It's all to do with fasting, and glucose (sugar) levels in your blood. Not snacking after your last meal of the evening is a form of mini-fast, and it helps stabilise your blood-sugar levels. Each three-hour fast (or time without eating) reduces glucose levels by 4 per cent, and so if you stop eating at 8pm and don't have breakfast until 8am the next day, your glucose levels will have fallen by 16 per cent.
And why does this matter? It's because cancer feeds off glucose, and the less glucose circulating in your blood, the lower the energy source available to cancer cells.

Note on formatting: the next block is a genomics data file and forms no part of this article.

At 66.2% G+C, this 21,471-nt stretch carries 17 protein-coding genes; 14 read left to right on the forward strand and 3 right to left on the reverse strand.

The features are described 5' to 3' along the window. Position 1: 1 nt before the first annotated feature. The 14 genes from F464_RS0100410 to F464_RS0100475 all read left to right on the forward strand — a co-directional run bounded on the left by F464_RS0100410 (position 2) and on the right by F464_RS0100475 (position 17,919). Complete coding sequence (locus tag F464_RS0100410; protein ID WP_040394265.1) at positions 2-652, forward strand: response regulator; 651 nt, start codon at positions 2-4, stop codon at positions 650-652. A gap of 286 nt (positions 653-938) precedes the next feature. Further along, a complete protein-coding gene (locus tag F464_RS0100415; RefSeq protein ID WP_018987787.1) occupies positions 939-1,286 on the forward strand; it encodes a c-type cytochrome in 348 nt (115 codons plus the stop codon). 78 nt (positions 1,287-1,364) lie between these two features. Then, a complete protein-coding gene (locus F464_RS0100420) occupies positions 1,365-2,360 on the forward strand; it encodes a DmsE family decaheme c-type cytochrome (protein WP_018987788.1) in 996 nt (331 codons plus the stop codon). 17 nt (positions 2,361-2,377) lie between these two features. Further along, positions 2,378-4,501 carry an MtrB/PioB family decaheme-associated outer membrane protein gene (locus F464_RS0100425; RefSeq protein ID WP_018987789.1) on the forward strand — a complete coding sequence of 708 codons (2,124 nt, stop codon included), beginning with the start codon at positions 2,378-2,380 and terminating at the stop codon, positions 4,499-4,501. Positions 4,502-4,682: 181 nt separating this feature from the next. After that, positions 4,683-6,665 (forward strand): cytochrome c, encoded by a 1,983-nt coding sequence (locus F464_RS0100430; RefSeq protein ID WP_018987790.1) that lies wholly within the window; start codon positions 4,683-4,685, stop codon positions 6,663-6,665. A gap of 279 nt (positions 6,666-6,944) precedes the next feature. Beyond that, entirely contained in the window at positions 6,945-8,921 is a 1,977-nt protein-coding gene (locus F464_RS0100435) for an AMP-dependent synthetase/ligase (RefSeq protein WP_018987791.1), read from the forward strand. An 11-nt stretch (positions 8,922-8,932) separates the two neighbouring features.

"This is a simple dietary change that we believe most women can understand and adopt. It may have a big impact on public health without requiring complicated counting of calories or nutrients," said researcher Catherine Marinac from the University of California at San Diego.
(Source: Cancer Epidemiology, Biomarkers & Prevention, April 2015; doi: 10.1158/1055-9965.EPI-14-1292)